21 March 2004 | shu-fen
Marriage Is a Calculative Thing
Hip hip hurray! Quite a number of modern Japanese, Korean and Taiwanese women should feel pretty happy after seeing the retributive act of Yeon-hee to "men". She fulfils many women's wishes of money and sex, though not from one body but two (or even more if one dares ^-^): getting hold of her doctor husband's money, social status and the sexual satisfaction with Joon-young, in addition, without being noticed or caught.
Though achieving better economy and international status, South Korea is basically a patriarchal, Confucius and conservative society where every family tries hard to keep everything in harmony, no matter true harmony or artificial. In general, women still don't have many to choose for their life, to have a "capable" (money + well-respected job like medical doctor or lawyer, and so that's why Joon-young is the odd man out on Yeon-hee's marriageable-men list) husband henceforth a stable family is still the ultimate destination of their life (even though it is already 21st century today and the tenth planet has been discovered in the Solar System we are living in). Many Korean women struggle to tolerate their husbands' affairs, no matter that's long or short term fun because financially they maybe depend on their husband to have a better or even luxurious life, or they just don't want to lose face even the marriage has become nominal. Seeing Yeon-hee's devilish but "elegant" machinations, the repressed women may give their cheer and applause.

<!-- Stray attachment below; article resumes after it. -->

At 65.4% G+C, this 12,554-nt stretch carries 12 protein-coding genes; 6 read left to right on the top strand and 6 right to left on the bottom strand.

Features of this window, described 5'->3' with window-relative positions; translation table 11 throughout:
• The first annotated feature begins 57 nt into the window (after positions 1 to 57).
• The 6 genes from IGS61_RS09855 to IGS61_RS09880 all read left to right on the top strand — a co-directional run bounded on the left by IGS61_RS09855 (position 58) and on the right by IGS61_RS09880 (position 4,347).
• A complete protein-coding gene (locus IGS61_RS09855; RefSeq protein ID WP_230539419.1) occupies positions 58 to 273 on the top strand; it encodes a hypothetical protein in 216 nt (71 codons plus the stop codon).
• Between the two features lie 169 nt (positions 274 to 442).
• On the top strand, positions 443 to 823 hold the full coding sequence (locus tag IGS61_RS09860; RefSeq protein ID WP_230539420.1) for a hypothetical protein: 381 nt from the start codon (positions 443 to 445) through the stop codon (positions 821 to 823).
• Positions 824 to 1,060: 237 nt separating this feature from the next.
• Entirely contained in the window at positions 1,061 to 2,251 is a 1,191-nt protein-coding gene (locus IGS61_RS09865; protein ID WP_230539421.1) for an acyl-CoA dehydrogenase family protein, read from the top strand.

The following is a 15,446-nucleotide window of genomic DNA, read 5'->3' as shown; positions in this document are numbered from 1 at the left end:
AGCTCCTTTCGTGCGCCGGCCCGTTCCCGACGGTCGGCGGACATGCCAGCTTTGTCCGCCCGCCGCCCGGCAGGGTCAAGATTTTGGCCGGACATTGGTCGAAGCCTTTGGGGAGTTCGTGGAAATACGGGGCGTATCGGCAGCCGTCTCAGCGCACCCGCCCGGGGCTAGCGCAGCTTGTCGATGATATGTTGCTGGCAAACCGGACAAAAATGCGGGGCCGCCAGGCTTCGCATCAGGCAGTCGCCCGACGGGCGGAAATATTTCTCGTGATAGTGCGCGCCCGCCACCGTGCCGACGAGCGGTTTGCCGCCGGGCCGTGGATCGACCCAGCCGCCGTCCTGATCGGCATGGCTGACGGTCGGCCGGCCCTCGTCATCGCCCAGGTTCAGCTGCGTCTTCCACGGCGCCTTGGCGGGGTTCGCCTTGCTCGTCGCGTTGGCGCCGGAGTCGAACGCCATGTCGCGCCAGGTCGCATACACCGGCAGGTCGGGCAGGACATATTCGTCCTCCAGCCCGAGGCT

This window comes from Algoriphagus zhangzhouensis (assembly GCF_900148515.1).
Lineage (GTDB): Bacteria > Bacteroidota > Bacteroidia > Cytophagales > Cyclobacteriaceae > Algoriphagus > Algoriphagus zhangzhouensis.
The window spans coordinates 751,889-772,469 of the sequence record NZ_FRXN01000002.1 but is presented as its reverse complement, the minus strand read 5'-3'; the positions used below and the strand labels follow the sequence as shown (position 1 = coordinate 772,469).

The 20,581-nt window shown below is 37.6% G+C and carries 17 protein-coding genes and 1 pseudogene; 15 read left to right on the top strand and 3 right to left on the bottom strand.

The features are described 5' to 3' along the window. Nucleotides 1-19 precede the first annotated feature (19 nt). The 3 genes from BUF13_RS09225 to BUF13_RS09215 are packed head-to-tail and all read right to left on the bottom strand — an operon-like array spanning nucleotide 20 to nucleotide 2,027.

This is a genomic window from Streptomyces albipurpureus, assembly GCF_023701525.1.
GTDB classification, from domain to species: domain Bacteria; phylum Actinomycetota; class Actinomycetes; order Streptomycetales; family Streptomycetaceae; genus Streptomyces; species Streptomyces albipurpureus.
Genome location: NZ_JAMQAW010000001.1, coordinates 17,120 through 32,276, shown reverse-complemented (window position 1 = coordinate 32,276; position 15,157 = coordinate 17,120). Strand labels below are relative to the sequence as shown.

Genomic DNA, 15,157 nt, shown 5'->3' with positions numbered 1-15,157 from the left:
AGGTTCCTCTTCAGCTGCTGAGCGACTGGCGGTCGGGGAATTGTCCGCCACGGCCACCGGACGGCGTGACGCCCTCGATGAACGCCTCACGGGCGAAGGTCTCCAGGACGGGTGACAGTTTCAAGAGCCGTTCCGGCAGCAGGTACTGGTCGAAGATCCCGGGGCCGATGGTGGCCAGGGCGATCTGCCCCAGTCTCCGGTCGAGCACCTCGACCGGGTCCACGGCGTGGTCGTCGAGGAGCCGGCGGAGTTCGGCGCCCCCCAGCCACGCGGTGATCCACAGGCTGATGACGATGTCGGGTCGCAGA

The wedding at the beginning is a telling symbol that "marriage" is the pillar shoring up the society and human relationship. People still holds the thought that the elder in the family should be married off before the other younger ones. Joon-young somehow is true to himself, he doesn't want to commit to something he doesn't believe, unlike his brother, who is getting married with his fiancée and struggling painfully to keep the dangerous fire burning with his old flame. Hypocrite!
Hormone ignites the libido but heart searches for truth. While the campus hunk is in perplexity and her nerd hubby in the dark, she is the one who has the last laugh. Every play has its ending, happy or not. Joon-young needs to think about the ending with this merry wife of another man.
Even since the Korean TV soap opera "Autumn in my heart" ("Gaeul donghwa") invaded Hong Kong in 2000, people here suddenly got crazy about the Korean pop culture: TV, electronic games and thousands and hundred of movies. You can see that many Korean movies on show in town but not other places. If Korean movies can reach the international stage, some credits should be given to Hong Kong film-makers, for sure, anyway.
A good light entertainment for a Saturday afternoon, it just cost me US$0.13 to rent, what more can I ask for?
Oh, by the way, I am eager to know how Germaine Greer views this movie.